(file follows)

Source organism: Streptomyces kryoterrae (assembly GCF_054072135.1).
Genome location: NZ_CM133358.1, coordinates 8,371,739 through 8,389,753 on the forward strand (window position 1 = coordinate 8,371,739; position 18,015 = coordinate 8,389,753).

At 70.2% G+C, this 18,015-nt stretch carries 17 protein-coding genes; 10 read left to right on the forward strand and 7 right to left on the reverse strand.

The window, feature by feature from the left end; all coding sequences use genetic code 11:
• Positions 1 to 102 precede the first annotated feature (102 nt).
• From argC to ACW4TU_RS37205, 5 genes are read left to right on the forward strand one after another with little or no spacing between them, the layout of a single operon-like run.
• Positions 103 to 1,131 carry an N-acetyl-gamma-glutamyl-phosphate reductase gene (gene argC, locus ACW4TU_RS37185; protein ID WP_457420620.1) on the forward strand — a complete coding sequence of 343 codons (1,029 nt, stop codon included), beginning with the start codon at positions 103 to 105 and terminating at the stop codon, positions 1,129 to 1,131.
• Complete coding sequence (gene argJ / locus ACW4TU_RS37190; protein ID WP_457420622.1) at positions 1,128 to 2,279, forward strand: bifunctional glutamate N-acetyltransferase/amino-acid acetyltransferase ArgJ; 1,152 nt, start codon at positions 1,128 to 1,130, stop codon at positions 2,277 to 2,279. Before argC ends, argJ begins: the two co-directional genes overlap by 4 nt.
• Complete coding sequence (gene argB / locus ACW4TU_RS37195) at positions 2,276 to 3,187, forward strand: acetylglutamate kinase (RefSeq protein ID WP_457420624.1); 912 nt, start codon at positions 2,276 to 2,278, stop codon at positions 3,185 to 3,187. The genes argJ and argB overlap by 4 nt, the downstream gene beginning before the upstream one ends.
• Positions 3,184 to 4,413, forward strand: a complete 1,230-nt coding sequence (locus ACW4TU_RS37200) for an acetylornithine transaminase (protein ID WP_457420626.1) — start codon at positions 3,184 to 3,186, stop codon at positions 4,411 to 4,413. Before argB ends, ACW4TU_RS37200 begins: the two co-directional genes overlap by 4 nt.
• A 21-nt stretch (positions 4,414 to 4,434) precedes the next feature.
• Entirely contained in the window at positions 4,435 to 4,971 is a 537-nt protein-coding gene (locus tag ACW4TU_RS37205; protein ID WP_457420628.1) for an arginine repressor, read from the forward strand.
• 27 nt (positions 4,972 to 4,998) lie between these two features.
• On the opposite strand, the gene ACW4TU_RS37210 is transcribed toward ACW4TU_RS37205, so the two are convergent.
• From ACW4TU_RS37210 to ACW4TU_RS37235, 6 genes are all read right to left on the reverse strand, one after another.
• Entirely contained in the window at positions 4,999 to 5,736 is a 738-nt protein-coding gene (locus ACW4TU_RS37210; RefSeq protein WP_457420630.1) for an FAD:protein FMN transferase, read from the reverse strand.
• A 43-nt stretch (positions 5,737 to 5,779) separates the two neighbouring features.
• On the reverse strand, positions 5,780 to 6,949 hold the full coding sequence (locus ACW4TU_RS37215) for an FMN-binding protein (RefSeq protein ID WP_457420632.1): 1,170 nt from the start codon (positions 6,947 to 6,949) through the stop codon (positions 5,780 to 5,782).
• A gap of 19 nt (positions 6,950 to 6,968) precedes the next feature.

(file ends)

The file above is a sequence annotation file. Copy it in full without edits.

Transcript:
Source organism: Streptomyces kryoterrae (assembly GCF_054072135.1).
Genome location: NZ_CM133358.1, coordinates 8,371,739 through 8,389,753 on the forward strand (window position 1 = coordinate 8,371,739; position 18,015 = coordinate 8,389,753).

At 70.2% G+C, this 18,015-nt stretch carries 17 protein-coding genes; 10 read left to right on the forward strand and 7 right to left on the reverse strand.

The window, feature by feature from the left end; all coding sequences use genetic code 11:
• Positions 1 to 102 precede the first annotated feature (102 nt).
• From argC to ACW4TU_RS37205, 5 genes are read left to right on the forward strand one after another with little or no spacing between them, the layout of a single operon-like run.
• Positions 103 to 1,131 carry an N-acetyl-gamma-glutamyl-phosphate reductase gene (gene argC, locus ACW4TU_RS37185; protein ID WP_457420620.1) on the forward strand — a complete coding sequence of 343 codons (1,029 nt, stop codon included), beginning with the start codon at positions 103 to 105 and terminating at the stop codon, positions 1,129 to 1,131.
• Complete coding sequence (gene argJ / locus ACW4TU_RS37190; protein ID WP_457420622.1) at positions 1,128 to 2,279, forward strand: bifunctional glutamate N-acetyltransferase/amino-acid acetyltransferase ArgJ; 1,152 nt, start codon at positions 1,128 to 1,130, stop codon at positions 2,277 to 2,279. Before argC ends, argJ begins: the two co-directional genes overlap by 4 nt.
• Complete coding sequence (gene argB / locus ACW4TU_RS37195) at positions 2,276 to 3,187, forward strand: acetylglutamate kinase (RefSeq protein ID WP_457420624.1); 912 nt, start codon at positions 2,276 to 2,278, stop codon at positions 3,185 to 3,187. The genes argJ and argB overlap by 4 nt, the downstream gene beginning before the upstream one ends.
• Positions 3,184 to 4,413, forward strand: a complete 1,230-nt coding sequence (locus ACW4TU_RS37200) for an acetylornithine transaminase (protein ID WP_457420626.1) — start codon at positions 3,184 to 3,186, stop codon at positions 4,411 to 4,413. Before argB ends, ACW4TU_RS37200 begins: the two co-directional genes overlap by 4 nt.
• A 21-nt stretch (positions 4,414 to 4,434) precedes the next feature.
• Entirely contained in the window at positions 4,435 to 4,971 is a 537-nt protein-coding gene (locus tag ACW4TU_RS37205; protein ID WP_457420628.1) for an arginine repressor, read from the forward strand.
• 27 nt (positions 4,972 to 4,998) lie between these two features.
• On the opposite strand, the gene ACW4TU_RS37210 is transcribed toward ACW4TU_RS37205, so the two are convergent.
• From ACW4TU_RS37210 to ACW4TU_RS37235, 6 genes are all read right to left on the reverse strand, one after another.
• Entirely contained in the window at positions 4,999 to 5,736 is a 738-nt protein-coding gene (locus ACW4TU_RS37210; RefSeq protein WP_457420630.1) for an FAD:protein FMN transferase, read from the reverse strand.
• A 43-nt stretch (positions 5,737 to 5,779) separates the two neighbouring features.
• On the reverse strand, positions 5,780 to 6,949 hold the full coding sequence (locus ACW4TU_RS37215) for an FMN-binding protein (RefSeq protein ID WP_457420632.1): 1,170 nt from the start codon (positions 6,947 to 6,949) through the stop codon (positions 5,780 to 5,782).
• A gap of 19 nt (positions 6,950 to 6,968) precedes the next feature.